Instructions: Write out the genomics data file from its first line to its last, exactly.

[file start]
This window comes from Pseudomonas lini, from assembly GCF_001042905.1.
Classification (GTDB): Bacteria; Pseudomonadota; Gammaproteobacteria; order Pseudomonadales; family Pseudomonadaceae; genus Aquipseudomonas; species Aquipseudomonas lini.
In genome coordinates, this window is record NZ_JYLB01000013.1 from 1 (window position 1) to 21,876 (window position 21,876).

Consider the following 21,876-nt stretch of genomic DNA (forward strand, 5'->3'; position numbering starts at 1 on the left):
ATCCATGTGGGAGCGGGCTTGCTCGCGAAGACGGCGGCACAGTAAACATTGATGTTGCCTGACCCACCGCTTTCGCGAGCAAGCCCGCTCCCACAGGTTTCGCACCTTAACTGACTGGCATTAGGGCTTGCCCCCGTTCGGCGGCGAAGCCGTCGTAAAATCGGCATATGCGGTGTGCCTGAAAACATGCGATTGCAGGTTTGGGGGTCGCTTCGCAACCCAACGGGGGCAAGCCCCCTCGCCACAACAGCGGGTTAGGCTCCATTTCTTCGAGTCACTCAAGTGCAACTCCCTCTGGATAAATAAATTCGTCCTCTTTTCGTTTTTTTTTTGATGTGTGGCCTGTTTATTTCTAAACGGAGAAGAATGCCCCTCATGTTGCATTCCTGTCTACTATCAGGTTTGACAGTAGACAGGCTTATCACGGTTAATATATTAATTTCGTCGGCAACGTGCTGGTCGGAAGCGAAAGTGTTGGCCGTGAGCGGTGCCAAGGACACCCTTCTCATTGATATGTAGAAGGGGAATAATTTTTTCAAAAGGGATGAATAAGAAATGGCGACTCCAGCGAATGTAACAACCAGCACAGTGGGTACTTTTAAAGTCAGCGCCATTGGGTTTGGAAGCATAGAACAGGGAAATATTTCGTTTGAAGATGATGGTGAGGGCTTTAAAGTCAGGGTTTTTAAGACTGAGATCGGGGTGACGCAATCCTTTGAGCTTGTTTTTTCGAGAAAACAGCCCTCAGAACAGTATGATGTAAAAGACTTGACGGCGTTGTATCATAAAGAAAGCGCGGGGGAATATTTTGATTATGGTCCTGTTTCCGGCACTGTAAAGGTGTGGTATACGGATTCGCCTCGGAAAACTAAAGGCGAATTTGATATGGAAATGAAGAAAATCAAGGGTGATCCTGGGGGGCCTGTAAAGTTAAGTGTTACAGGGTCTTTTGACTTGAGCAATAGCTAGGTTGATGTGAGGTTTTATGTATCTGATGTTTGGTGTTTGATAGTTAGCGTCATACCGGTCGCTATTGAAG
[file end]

This window comes from Pseudomonas lini, from assembly GCF_001042905.1.
Classification (GTDB): Bacteria; Pseudomonadota; Gammaproteobacteria; order Pseudomonadales; family Pseudomonadaceae; genus Aquipseudomonas; species Aquipseudomonas lini.
In genome coordinates, this window is record NZ_JYLB01000013.1 from 1 (window position 1) to 21,876 (window position 21,876).

Consider the following 21,876-nt stretch of genomic DNA (forward strand, 5'->3'; position numbering starts at 1 on the left):
ATCCATGTGGGAGCGGGCTTGCTCGCGAAGACGGCGGCACAGTAAACATTGATGTTGCCTGACCCACCGCTTTCGCGAGCAAGCCCGCTCCCACAGGTTTCGCACCTTAACTGACTGGCATTAGGGCTTGCCCCCGTTCGGCGGCGAAGCCGTCGTAAAATCGGCATATGCGGTGTGCCTGAAAACATGCGATTGCAGGTTTGGGGGTCGCTTCGCAACCCAACGGGGGCAAGCCCCCTCGCCACAACAGCGGGTTAGGCTCCATTTCTTCGAGTCACTCAAGTGCAACTCCCTCTGGATAAATAAATTCGTCCTCTTTTCGTTTTTTTTTTGATGTGTGGCCTGTTTATTTCTAAACGGAGAAGAATGCCCCTCATGTTGCATTCCTGTCTACTATCAGGTTTGACAGTAGACAGGCTTATCACGGTTAATATATTAATTTCGTCGGCAACGTGCTGGTCGGAAGCGAAAGTGTTGGCCGTGAGCGGTGCCAAGGACACCCTTCTCATTGATATGTAGAAGGGGAATAATTTTTTCAAAAGGGATGAATAAGAAATGGCGACTCCAGCGAATGTAACAACCAGCACAGTGGGTACTTTTAAAGTCAGCGCCATTGGGTTTGGAAGCATAGAACAGGGAAATATTTCGTTTGAAGATGATGGTGAGGGCTTTAAAGTCAGGGTTTTTAAGACTGAGATCGGGGTGACGCAATCCTTTGAGCTTGTTTTTTCGAGAAAACAGCCCTCAGAACAGTATGATGTAAAAGACTTGACGGCGTTGTATCATAAAGAAAGCGCGGGGGAATATTTTGATTATGGTCCTGTTTCCGGCACTGTAAAGGTGTGGTATACGGATTCGCCTCGGAAAACTAAAGGCGAATTTGATATGGAAATGAAGAAAATCAAGGGTGATCCTGGGGGGCCTGTAAAGTTAAGTGTTACAGGGTCTTTTGACTTGAGCAATAGCTAGGTTGATGTGAGGTTTTATGTATCTGATGTTTGGTGTTTGATAGTTAGCGTCATACCGGTCGCTATTGAAG